Global markets are actively exploring how to repurpose now empty office buildings, as the post covid impacts of work from home and distributed employment take their rising toll. Typically, it is the older style office buildings which are most affected. Owners of premium office property compete more aggressively for premium, large-scale tenants who still want the high performance CBD workspace, while the lower graded buildings are often rendered uncompetitive.
Conversion of office buildings to residential is something being explored in markets from Manhattan to San Francisco to London and also here in Australia, but there are a multitude of challenges in converting floor plates designed for office workers using shared facilities (such as toilets) into multi-tenanted apartments each with their own facilities. These challenges have more merit in markets where housing is blisteringly expensive (think Manhattan or London) but even there, the conversion costs are significant and, in many cases, insurmountable (much depends on the building itself).
But as our cities hurtle toward the addition of over a million new residents, there's a conversion opportunity which to me makes a lot of sense, and one which could be achieved at lower conversion costs. Think schools. Here's why.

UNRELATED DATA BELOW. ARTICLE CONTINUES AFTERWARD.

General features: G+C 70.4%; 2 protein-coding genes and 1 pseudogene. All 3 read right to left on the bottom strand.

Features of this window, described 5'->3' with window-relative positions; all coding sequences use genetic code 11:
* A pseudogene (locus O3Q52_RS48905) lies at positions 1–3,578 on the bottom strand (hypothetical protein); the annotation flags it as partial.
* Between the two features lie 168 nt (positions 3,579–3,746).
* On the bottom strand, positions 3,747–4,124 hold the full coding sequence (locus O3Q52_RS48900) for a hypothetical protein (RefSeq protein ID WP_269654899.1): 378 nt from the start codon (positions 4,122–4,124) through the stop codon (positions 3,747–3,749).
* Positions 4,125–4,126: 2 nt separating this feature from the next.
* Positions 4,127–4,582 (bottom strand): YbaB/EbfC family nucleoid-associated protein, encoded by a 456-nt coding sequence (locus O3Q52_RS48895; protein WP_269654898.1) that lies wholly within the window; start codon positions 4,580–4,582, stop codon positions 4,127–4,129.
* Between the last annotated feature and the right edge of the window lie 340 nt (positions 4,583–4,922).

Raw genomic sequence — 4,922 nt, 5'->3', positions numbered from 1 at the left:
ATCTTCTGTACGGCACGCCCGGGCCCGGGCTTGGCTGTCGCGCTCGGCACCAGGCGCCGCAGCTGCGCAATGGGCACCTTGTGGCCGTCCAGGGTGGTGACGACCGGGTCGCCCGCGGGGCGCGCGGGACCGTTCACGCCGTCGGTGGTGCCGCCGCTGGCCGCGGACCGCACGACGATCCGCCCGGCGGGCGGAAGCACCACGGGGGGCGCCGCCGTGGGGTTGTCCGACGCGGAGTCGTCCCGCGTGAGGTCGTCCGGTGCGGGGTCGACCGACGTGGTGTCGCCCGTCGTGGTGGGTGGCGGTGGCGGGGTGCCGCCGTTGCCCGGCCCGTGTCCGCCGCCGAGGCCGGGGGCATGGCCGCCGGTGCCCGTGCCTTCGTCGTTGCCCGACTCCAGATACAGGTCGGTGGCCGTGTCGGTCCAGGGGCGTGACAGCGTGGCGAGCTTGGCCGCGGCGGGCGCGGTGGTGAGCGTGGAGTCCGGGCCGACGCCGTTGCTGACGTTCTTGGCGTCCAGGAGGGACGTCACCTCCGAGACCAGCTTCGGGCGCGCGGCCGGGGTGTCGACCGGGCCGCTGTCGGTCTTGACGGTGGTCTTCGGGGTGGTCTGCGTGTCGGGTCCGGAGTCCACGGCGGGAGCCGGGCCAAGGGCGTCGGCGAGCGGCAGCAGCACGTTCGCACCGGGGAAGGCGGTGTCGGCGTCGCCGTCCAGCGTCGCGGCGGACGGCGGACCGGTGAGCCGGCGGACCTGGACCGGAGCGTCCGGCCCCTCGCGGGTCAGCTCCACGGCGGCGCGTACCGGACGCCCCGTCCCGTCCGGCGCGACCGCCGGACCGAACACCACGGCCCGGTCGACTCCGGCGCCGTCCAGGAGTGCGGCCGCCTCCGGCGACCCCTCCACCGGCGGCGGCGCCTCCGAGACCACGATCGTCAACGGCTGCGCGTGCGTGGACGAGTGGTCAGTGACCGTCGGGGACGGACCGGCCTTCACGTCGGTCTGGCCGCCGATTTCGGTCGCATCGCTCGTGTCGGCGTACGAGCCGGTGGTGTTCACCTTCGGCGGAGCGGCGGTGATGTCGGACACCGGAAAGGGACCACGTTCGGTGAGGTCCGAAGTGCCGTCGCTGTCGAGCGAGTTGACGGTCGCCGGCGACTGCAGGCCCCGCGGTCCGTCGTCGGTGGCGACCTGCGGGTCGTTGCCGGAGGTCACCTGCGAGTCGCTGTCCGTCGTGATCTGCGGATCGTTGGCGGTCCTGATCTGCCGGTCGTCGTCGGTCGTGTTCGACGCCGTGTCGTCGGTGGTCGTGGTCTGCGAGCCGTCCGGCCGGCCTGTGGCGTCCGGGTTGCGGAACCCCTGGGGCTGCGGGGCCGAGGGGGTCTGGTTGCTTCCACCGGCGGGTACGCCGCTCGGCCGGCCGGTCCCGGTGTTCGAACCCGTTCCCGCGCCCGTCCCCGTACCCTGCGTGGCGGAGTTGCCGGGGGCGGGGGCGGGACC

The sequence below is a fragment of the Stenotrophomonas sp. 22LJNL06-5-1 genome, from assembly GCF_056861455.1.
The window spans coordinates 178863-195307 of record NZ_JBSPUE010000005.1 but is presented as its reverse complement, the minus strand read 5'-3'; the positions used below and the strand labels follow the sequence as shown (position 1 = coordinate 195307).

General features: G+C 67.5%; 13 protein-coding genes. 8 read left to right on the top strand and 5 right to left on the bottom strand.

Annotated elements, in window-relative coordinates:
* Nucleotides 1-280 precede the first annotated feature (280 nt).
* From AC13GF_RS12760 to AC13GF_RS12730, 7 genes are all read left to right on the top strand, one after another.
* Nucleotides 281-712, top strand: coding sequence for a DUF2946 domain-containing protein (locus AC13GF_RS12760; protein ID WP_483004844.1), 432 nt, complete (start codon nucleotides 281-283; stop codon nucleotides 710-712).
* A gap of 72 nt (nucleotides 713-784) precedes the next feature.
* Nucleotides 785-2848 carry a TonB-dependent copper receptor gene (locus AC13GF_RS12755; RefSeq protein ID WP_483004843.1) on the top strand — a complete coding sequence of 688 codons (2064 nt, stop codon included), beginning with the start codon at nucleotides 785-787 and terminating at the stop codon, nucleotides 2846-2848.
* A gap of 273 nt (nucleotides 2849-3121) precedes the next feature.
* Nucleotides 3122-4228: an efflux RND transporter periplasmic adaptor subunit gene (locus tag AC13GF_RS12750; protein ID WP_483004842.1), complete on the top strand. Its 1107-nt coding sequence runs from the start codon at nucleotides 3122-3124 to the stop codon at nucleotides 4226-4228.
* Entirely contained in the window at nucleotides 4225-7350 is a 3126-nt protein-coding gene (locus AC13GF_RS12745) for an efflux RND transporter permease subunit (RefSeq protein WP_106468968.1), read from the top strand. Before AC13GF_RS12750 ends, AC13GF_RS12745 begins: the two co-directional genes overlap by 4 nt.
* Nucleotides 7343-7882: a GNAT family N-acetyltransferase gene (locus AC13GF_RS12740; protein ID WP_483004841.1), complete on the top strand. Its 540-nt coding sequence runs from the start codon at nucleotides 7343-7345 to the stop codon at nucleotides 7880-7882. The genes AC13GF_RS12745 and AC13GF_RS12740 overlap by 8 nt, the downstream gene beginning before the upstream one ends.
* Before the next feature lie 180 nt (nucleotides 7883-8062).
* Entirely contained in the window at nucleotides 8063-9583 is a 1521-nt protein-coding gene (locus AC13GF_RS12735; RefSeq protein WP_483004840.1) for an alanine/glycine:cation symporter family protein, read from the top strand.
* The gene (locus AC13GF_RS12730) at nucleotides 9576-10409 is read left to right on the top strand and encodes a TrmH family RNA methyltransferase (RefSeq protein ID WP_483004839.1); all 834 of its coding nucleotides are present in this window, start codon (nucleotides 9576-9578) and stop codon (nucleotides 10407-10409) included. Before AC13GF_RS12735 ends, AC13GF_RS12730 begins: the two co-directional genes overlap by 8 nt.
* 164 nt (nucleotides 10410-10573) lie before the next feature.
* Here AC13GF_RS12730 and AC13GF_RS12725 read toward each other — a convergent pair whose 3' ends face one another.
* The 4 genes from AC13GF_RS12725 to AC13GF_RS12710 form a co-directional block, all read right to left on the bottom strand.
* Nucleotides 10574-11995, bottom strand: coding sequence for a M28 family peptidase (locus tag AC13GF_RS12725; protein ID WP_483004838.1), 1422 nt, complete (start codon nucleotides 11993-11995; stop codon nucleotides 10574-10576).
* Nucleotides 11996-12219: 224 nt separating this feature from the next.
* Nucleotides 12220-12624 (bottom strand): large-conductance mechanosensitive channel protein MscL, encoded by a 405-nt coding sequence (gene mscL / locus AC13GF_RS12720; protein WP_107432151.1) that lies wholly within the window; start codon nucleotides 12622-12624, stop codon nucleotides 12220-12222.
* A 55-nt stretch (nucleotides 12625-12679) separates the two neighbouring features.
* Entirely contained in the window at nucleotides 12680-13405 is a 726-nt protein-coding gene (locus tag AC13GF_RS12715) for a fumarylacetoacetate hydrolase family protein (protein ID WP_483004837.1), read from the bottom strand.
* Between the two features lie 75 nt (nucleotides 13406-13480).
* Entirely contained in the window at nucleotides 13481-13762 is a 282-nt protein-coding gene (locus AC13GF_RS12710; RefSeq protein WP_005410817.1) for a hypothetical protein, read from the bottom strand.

The latest Queensland Government Statistician's projections for population growth mirrored those for many of our major cities: a lot more people, in a short space of time. For the Brisbane region alone, their medium series predicts an additional 1.2 million people by 2046.
That figure includes an increase of 630,000 children in the 0-14 age group and while the QGSO notes this cohort will reduce as a share of the overall population (due to our ageing profile), the increase of 630,000 kids is a number that will need to be accommodated.
To keep the math simple, assume 500,000 of that cohort will be school age, and assume a typical school size of say 500 students (averaging across independent schools which can be smaller and state schools which are typically larger). There's perhaps 1,000 new schools required.
Where will they go? These projections are for the Greater Brisbane area. The predictions for where growth in the school age population will occur within Greater Brisbane vary. In the Brisbane City Local Government Area (LGA) for example, there's only a predicted increase of 6,610 in the 0-14 year age bracket. (Which is still 13 more schools).
In Moreton Bay, the increase in school age children is predicted to be much higher – at nearly 40,000. And in Logan, the increase is nearly 30,000. That's a lot of kids and a lot of space to find for a lot of schools within the urban footprint.
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